The evidence reveals that the number of impacts dropped after the first burst of activity in which the planets formed, reaching a low point about 600 million years ago. But then, the rate at which impacts occurred suddenly increased by a factor of four. The most likely explanation is that one or more large objects broke up in the inner part of the Solar System around that time, producing a number of smaller asteroids orbiting around the Sun, many of which collided with either the Earth or the Moon.

This provides an alternative explanation of the explosion of life in the Cambrian period. Biologists have speculated that impacts on Earth could have produced their own evolutionary bottleneck, wiping out many species and creating new ecological niches. But could the impacts have been associated with the production of a big freeze on Earth?

Today, the Sun is surrounded by a ring of zodiacal dust, debris which has been produced by the break-up of comets and asteroids. Each grain of dust may be only about 10 millionths of a metre across, but altogether there are estimated to be 1,000 billion billion billion particles in the ring of zodiacal dust today. But there may well have been a lot more zodiacal dust in the past than there is today.

The total mass of the dust today is less than the amount you would get by breaking up the nucleus of an ordinary comet such as Halley's Comet. But there are much bigger cometary objects in the Solar System. Some have diameters of 200 or 300 kilometres, and if one of these broke up in the inner Solar System this zodiacal cloud of dust would contain at least 300 times as much matter as it does today.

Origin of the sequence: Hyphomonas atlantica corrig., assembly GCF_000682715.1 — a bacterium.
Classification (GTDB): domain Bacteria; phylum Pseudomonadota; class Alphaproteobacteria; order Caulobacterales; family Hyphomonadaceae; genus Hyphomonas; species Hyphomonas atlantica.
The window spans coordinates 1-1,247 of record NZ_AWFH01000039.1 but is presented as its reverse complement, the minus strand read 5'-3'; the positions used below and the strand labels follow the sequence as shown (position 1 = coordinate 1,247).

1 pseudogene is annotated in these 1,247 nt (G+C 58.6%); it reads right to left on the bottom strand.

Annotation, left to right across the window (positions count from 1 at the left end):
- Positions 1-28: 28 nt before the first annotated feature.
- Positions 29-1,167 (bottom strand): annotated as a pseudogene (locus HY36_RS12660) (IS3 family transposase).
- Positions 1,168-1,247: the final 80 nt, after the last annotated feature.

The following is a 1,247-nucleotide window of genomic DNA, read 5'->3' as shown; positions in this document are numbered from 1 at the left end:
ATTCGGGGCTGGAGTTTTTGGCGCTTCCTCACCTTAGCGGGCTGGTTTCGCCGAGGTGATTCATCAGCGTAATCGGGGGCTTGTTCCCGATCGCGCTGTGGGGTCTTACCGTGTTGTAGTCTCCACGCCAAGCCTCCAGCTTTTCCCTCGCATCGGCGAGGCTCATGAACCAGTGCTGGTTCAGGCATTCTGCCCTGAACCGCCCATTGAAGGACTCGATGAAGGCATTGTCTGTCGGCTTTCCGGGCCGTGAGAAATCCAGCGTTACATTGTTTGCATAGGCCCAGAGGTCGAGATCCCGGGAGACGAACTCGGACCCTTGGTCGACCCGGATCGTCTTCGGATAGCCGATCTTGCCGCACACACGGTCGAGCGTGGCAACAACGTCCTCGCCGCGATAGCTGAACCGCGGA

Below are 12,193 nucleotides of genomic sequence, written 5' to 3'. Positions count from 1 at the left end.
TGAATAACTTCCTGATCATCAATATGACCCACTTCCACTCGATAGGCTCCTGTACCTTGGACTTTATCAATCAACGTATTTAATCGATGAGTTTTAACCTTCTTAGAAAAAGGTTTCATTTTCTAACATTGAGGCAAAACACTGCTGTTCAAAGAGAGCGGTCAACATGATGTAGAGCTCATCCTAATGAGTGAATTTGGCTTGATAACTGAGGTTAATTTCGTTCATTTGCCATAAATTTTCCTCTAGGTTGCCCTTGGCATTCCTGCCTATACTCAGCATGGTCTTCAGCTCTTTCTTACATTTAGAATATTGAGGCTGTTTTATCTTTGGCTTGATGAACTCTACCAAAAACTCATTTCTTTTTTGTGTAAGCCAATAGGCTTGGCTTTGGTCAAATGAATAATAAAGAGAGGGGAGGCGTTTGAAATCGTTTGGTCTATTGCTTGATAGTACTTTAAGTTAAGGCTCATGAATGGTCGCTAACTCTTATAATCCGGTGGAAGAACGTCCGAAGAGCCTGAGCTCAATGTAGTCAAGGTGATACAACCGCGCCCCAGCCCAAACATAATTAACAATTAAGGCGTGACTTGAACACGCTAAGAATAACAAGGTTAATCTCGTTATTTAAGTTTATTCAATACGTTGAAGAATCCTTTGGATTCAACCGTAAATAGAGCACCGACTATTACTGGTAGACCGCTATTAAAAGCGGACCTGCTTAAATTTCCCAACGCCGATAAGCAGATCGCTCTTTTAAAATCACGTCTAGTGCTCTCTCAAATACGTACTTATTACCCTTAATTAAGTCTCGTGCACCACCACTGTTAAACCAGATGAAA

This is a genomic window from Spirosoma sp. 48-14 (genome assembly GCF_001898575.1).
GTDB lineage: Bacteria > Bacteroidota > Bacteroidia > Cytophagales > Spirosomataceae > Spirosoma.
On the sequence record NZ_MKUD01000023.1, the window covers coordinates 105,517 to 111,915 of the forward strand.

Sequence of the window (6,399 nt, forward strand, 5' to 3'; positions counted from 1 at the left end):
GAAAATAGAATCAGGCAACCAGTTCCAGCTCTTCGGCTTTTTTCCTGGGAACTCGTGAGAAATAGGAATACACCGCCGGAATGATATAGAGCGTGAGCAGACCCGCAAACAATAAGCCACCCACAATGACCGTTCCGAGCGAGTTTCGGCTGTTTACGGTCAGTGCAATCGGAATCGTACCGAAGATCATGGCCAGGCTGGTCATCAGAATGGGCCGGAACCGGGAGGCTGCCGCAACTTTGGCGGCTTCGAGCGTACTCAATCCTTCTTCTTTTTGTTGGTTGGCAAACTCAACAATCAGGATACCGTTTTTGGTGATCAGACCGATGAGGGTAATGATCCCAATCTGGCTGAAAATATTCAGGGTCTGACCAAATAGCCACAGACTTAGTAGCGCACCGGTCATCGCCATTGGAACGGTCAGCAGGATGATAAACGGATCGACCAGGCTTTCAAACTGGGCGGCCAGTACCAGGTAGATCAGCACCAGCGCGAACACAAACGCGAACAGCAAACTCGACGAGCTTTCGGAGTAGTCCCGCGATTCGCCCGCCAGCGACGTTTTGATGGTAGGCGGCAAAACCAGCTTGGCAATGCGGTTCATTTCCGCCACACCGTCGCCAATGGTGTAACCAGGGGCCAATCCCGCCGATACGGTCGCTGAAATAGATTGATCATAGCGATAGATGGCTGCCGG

This amount of dust would block out sunlight in sufficient quantities to reduce the amount reaching the surface of the Earth by one or two per cent. Over a timescale of decades, this would be sufficient to cool the surface of the Earth by one or two degrees Celsius - enough to plunge it into conditions like those of the little "Ice Age" of the 17th century. But if the dust persisted for centuries or millennia, the resulting cooling of the oceans could be enough to trigger full ice-age conditions. Even this, though, would not create a Snowball Earth.

There have been some dramatic impacts during the lifetime of the planet. It is now widely accepted that the Moon itself was created at the end of the epoch of planet building, more than four billion years ago, when an object at least the size of Mars struck the Earth a glancing blow. The nature of this collision is best understood from its popular name, the "Big Splash". Enough energy would have been released in the collision to melt the entire surface of both the Earth and the impacting object, splashing molten rock into space to form a ring around the Earth. Some of this material would have escaped into deep space, while some coalesced to form the Moon. If something like that had happened to the Earth 600 million years ago, we would not be here today.